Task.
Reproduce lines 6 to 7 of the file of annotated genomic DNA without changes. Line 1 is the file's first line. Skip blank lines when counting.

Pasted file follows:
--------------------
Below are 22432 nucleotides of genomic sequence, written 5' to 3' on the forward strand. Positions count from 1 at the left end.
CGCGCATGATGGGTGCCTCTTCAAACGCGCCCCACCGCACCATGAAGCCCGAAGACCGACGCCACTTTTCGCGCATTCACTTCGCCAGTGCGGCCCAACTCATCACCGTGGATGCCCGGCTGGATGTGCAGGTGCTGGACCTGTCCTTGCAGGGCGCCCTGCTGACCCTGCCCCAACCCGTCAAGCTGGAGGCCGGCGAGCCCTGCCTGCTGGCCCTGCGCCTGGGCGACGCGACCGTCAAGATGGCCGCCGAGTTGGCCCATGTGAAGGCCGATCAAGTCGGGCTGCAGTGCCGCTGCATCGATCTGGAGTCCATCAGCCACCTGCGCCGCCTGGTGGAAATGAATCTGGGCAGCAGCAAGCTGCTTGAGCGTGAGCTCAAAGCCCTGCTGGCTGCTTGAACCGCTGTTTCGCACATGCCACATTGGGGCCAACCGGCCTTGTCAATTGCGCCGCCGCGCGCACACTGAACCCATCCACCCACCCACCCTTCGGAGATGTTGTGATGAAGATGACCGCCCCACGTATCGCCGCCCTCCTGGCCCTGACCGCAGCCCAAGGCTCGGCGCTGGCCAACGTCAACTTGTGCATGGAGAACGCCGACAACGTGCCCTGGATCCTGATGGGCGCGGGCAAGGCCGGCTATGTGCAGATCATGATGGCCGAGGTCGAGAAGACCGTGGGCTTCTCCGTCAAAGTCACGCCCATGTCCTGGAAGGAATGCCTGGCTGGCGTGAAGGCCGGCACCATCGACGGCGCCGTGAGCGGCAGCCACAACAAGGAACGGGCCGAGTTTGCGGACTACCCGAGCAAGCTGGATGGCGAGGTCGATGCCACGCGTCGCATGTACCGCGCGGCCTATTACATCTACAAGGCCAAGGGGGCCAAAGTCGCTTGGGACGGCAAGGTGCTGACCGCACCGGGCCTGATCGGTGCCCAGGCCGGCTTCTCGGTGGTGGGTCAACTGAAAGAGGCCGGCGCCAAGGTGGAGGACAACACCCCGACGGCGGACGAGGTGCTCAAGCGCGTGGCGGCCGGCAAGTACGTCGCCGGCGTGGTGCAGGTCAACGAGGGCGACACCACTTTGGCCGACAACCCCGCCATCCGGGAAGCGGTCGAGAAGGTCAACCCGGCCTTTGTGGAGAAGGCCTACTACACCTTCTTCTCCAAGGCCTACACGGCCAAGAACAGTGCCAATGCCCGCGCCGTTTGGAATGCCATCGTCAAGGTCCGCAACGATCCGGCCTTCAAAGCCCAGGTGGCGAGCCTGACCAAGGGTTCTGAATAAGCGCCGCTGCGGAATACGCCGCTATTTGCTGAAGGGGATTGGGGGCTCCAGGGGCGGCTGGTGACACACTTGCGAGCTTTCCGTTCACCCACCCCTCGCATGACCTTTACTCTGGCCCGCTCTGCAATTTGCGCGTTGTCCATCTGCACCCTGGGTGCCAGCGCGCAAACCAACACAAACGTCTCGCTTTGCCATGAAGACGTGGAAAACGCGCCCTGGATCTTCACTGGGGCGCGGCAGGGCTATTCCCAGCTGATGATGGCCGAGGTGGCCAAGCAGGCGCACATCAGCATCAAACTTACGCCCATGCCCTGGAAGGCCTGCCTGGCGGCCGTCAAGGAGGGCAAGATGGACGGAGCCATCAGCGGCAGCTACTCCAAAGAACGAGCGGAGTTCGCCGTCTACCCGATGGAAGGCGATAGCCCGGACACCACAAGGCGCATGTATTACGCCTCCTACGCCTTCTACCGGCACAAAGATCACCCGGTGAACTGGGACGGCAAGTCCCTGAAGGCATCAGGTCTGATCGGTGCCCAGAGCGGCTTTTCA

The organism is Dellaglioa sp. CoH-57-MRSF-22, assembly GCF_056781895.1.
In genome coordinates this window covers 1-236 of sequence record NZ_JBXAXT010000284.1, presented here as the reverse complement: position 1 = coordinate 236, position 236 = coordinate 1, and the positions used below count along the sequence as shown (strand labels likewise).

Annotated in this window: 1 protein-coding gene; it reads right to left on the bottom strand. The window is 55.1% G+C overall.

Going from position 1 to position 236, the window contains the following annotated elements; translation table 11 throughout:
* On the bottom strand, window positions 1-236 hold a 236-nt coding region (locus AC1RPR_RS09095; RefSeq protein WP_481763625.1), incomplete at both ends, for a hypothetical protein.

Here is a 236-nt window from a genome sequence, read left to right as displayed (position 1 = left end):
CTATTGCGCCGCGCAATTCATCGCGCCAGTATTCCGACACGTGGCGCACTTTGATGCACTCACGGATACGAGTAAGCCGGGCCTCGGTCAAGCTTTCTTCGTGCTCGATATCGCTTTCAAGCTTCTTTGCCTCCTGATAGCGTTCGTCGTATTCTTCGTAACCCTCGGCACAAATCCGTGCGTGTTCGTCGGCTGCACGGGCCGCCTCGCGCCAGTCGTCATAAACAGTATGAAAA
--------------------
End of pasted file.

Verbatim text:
Going from position 1 to position 236, the window contains the following annotated elements; translation table 11 throughout:
* On the bottom strand, window positions 1-236 hold a 236-nt coding region (locus AC1RPR_RS09095; RefSeq protein WP_481763625.1), incomplete at both ends, for a hypothetical protein.